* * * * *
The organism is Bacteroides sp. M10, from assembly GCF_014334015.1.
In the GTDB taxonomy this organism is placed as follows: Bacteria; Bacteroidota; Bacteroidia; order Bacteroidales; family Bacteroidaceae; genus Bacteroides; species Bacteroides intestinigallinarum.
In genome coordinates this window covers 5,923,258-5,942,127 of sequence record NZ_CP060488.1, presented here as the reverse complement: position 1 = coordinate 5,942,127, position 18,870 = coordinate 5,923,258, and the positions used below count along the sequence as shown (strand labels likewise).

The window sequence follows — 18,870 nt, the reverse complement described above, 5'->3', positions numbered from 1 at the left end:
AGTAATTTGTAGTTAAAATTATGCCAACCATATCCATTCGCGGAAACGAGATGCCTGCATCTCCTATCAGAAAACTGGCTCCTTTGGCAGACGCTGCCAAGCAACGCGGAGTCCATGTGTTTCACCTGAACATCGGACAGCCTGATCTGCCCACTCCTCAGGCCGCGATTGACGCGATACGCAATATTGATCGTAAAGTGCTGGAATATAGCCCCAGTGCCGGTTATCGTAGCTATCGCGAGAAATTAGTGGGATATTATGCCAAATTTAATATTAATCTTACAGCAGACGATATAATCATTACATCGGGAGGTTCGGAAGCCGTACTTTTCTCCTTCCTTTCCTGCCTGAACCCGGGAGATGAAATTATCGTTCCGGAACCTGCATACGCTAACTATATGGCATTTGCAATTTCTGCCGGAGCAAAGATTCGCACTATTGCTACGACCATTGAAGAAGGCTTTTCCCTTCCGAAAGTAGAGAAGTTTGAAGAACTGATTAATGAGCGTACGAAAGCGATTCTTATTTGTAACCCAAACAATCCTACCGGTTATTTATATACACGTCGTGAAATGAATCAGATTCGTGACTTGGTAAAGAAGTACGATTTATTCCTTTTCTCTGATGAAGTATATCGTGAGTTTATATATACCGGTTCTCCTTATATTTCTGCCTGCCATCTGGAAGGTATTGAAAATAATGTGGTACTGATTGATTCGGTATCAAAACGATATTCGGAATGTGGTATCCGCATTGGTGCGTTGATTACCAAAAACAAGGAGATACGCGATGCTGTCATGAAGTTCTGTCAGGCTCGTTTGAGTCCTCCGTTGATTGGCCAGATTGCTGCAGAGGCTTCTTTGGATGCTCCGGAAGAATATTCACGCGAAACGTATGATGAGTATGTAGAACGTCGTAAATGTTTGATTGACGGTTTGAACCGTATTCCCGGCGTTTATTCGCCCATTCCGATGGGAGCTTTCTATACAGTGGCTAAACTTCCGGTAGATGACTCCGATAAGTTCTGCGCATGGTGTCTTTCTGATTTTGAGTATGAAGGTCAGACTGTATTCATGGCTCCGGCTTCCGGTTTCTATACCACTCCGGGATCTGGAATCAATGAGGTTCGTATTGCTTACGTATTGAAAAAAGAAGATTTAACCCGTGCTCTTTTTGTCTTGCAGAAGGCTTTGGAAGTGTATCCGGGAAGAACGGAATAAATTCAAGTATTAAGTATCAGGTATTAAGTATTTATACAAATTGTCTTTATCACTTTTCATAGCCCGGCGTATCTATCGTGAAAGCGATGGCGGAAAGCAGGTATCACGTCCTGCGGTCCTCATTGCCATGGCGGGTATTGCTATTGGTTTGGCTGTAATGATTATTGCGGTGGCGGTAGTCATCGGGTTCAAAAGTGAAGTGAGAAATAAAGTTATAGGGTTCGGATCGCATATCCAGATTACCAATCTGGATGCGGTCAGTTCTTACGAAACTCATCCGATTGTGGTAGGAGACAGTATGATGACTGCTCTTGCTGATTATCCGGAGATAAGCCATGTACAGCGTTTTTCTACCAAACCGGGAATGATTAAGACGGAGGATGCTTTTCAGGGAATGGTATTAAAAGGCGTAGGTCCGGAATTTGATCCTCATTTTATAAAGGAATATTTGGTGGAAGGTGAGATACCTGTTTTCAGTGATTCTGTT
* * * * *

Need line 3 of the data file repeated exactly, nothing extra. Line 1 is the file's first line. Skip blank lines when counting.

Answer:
In genome coordinates this window covers 5,923,258-5,942,127 of sequence record NZ_CP060488.1, presented here as the reverse complement: position 1 = coordinate 5,942,127, position 18,870 = coordinate 5,923,258, and the positions used below count along the sequence as shown (strand labels likewise).